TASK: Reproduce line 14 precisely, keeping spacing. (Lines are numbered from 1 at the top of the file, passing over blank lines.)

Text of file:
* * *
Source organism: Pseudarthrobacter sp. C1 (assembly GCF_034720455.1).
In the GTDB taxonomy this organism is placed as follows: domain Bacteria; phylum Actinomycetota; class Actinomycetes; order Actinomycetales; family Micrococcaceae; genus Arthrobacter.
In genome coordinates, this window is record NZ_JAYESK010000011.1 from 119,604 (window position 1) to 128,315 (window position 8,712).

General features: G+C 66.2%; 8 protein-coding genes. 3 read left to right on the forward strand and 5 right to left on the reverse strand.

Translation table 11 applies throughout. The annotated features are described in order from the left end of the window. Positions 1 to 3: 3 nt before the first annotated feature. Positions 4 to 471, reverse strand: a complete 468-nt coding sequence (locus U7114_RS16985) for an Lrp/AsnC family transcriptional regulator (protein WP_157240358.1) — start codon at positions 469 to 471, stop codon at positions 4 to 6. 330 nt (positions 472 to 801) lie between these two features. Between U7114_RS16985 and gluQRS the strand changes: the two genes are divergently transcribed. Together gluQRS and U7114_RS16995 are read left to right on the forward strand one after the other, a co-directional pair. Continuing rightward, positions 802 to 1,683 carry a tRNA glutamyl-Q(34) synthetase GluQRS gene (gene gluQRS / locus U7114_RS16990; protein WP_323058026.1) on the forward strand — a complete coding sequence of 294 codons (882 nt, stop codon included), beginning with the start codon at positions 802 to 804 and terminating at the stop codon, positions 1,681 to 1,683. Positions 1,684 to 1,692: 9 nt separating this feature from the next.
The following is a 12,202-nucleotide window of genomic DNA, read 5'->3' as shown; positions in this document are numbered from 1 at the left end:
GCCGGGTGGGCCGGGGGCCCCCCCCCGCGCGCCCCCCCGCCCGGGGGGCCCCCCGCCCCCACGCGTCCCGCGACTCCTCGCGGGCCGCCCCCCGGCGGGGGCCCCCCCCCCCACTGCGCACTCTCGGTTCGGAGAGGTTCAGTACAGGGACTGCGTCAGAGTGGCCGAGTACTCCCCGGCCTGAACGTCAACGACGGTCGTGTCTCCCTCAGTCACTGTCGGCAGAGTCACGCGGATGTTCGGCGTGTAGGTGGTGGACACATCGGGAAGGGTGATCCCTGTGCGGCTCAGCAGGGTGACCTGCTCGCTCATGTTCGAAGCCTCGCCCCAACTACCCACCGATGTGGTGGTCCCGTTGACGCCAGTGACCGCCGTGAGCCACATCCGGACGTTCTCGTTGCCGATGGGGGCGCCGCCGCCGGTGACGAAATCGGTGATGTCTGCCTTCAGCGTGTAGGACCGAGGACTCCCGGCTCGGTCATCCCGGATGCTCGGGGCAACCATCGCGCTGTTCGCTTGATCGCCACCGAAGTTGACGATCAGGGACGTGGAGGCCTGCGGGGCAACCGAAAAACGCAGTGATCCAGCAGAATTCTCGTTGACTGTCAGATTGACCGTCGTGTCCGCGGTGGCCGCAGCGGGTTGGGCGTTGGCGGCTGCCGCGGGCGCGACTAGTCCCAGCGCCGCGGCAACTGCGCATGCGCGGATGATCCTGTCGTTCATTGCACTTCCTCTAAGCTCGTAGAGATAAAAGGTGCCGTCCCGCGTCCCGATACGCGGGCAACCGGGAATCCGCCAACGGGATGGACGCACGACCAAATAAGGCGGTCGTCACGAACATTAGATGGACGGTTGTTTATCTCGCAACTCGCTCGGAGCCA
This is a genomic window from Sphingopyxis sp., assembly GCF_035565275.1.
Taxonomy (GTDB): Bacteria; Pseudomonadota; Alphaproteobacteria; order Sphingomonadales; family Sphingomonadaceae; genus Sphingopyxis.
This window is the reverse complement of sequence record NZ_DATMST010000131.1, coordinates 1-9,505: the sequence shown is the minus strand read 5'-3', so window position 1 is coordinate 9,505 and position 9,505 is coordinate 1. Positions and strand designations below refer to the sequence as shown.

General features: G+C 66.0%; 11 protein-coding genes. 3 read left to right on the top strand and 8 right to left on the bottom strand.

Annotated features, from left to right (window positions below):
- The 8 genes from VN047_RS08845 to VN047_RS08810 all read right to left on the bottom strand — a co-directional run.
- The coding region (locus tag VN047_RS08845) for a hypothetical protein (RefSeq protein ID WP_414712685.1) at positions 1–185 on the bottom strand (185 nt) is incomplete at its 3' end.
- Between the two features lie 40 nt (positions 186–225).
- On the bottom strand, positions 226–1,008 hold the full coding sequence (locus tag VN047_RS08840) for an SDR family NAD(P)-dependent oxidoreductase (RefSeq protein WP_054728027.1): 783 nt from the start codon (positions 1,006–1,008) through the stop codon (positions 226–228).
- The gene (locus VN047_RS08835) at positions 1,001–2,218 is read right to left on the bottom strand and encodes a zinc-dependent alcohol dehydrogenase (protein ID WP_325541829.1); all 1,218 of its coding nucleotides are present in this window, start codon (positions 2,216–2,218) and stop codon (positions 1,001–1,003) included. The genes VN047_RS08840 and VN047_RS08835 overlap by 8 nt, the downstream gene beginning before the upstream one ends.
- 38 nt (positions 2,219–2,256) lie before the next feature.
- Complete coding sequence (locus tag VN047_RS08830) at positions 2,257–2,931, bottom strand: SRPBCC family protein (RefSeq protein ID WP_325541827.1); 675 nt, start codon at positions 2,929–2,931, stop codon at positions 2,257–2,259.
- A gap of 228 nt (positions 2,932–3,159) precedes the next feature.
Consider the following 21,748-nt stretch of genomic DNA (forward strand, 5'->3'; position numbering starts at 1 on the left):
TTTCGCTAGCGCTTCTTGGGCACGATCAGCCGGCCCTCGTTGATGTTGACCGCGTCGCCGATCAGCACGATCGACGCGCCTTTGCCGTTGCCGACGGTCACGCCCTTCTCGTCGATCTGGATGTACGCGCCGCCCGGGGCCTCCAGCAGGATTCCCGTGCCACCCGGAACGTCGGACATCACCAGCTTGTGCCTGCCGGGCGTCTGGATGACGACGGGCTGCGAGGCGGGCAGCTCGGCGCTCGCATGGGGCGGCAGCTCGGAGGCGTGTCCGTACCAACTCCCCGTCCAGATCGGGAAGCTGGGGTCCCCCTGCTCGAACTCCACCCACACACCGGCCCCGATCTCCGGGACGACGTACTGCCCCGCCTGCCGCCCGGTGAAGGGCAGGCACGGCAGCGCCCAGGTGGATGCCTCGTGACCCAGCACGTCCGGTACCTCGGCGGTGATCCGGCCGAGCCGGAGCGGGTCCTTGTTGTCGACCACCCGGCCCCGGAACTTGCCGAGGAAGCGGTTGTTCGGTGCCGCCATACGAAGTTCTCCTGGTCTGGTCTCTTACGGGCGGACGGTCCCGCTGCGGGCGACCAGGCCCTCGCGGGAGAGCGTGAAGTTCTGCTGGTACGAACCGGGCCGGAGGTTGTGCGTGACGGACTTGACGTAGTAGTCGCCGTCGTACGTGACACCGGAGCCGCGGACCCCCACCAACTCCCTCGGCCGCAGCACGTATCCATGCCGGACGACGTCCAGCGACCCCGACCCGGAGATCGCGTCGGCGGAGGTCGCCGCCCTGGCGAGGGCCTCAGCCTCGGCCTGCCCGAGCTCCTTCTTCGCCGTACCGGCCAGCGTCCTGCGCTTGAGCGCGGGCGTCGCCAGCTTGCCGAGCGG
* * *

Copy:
- The coding region (locus tag VN047_RS08845) for a hypothetical protein (RefSeq protein ID WP_414712685.1) at positions 1–185 on the bottom strand (185 nt) is incomplete at its 3' end.